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The Farsider

May 9, 2013


Bill Mattos, Editor and Publisher <bilmat@comcast.net>
Leroy Pyle, Webmaster <leroypyle@sjpba.net>


The Farsider is an independent publication that is not affiliated with the San Jose Police Benevolent
Assn. The SJPBA has allowed the Farsider to be included on its web site solely for the convenience
of the retired San Jose Police community. The content of this newsletter does not represent or reflect
the views of the San Jose Police Benevolent Association's Board of Directors or its membership.



POA Hall
Wednesday, May 15th
Bar opens at 5:00
Buffet dinner to follow



By John "JET" Trussler

National Police Week commences this coming Sunday and National Peace Officers Memorial Day will be observed next Wednesday, May 15th, with ceremonies across our country and in our nation’s capital. Locally, the California Peace Officers’ Memorial ceremonies were held in Sacramento this past Sunday evening and Monday morning as a total of 12 more California officers’ names were added to the growing Honor Roll of over 1,500 officers. Included were two officers who made the ultimate sacrifice during 2012 and an additional ten officers from years past. The two California officers who perished last year each succumbed to hostile gunfire.

Stanislaus County Sheriff’s Deputy Robert Lee Paris, Jr. was shot and killed on April 12, 2012, while attempting to serve civil eviction papers. On September 5, 2012, California Highway Patrol Officer Kenyon M. Youngstrom was fatally wounded by a driver during a Contra Costa County traffic stop. (Both assailants died after being engaged by other officers.) Those two deceased officers’ names were added to the California Peace Officers’ Honor Roll this past week. In addition, police historians identified ten additional officers who perished in the line of duty over the past 100+ years. They, too, were honored at the recent Sacramento ceremony.

Next week we will post the photos of SJPD's Fallen and the sad but growing list of our former friends and coworkers who are no longer with us.



For those of you who e-mailed, called or otherwise saw what appeared to be an obituary in last Saturday's paper about retired SJPD Sgt. Tony Colon (below), it was only a memorial tribute, not an obit...

We posted a Farsider supplement regarding Tony's passing on May 4th of last year, the day after he died...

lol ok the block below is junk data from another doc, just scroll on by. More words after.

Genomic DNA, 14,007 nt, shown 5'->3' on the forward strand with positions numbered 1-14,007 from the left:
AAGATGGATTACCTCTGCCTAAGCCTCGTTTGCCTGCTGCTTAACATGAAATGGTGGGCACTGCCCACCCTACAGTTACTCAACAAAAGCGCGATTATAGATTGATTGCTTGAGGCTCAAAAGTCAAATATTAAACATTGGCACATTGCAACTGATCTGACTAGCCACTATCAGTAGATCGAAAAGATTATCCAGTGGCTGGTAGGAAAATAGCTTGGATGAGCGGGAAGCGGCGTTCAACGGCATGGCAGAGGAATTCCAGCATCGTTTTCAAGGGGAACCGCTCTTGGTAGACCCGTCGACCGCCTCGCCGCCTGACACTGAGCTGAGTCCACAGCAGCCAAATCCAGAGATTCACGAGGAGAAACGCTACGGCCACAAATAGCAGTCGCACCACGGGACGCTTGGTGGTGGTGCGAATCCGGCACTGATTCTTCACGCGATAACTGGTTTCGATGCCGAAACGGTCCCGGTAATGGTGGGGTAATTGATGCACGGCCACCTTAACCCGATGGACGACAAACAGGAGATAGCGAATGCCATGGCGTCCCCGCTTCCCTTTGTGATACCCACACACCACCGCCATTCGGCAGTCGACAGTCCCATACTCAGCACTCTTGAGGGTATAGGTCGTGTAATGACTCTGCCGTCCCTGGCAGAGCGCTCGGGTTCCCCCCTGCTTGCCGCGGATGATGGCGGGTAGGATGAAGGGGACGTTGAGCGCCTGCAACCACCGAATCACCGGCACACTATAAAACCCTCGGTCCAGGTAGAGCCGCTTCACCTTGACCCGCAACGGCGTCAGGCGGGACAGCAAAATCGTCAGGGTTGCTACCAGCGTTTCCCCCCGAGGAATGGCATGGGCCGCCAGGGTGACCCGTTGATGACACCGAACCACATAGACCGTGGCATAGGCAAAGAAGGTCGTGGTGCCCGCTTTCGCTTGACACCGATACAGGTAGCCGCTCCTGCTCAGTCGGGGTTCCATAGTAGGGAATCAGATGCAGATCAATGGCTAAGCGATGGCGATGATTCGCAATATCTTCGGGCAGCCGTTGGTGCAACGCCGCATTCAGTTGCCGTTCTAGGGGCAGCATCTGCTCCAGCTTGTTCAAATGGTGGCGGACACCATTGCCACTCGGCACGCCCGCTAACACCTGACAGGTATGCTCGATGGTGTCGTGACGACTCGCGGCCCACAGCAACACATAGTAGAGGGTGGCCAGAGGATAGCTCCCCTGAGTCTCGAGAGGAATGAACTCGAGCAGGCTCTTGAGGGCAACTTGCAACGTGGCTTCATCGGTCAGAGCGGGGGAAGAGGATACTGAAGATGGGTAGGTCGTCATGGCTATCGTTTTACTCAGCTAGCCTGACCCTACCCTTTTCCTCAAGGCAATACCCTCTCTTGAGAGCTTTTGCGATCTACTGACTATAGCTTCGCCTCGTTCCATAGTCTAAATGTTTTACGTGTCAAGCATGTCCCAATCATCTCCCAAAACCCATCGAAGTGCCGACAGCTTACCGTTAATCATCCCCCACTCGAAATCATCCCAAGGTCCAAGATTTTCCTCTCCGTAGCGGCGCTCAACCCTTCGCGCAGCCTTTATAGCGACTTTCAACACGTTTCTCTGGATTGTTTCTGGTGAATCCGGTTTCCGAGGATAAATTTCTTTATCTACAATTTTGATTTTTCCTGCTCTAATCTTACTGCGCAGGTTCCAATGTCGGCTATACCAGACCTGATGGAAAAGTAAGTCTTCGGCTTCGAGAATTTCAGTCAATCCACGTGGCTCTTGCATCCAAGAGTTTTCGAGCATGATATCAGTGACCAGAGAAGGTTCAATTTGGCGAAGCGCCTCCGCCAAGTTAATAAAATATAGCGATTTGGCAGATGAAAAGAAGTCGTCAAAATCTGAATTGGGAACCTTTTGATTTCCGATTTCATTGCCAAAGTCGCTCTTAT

Nothing to report this week.



We couldn't find anything that would qualify for this column either.



Last Week's Poll Results

For the most recent Rasmussen Reports releases, click here:



May 6th

Hi Bill,

Please inform your readers who are members of Facebook that I have started a Vintage San Jose Police Group FB page. Russ Jones and I have already posted several old San Jose photos and articles, and I encourage others to join and post their old photos and material. I hope we can recall through photos and related comments the San Jose Police Department's past and perhaps preserve some of it.

Although this is primarily a San Jose Police FB page, I also invite and encourage other Santa Clara County law enforcement agencies to participate, including the DA's Office and the CHP.

By the way, I define "vintage" as being anything that occurred before the turn of this century. In other words, "The Good Old Days."


Ivan Comelli

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May 8th


I noticed in the Mercury News today, 5-8-13, that Claude Hughes passed away at the age of 67. I worked with Claude when we were SJPD dispatchers in 1971. In 1975 our Communications Dept. merged with County Communications, supposedly to save money. Against our wishes, we all then became County employees. Six months later I became a San Jose cop while others left Communications all together. A few years passed and the City learned that the merger was not working for a variety of reasons, mostly due to the loss of control over San Jose's communications that directly impacted the department's patrol functions. The City then built the annex that would house City Communications on the top floor of what would become known as the PAC. Claude chose to stay with the County until he retired, while others happily returned to the City.

Claude Hughes
Dec. 31, 1945 — April 22, 2013

Claude will be missed as he was not only a fine dispatcher, but a fine man and a friend to everyone.

As Yogi Berra said, "It's deja vu all over again." Isn't it interesting that back in 1975 the City wanted only to "save money" by trusting another governmental agency with running a major portion of our Police Department? It didn't work then, just as it isn't working today. Lay off cops, cut their salaries and benefits, reduce the efficiency of our Police Department just to "save money."

As a nine-year retiree, and one of hundreds of other retirees, I thank our current officers for all that they do with so little support from the City.

Paul Gardner

Paul's message included the following link to Claude's enhanced obituary that also includes a link to the guest book...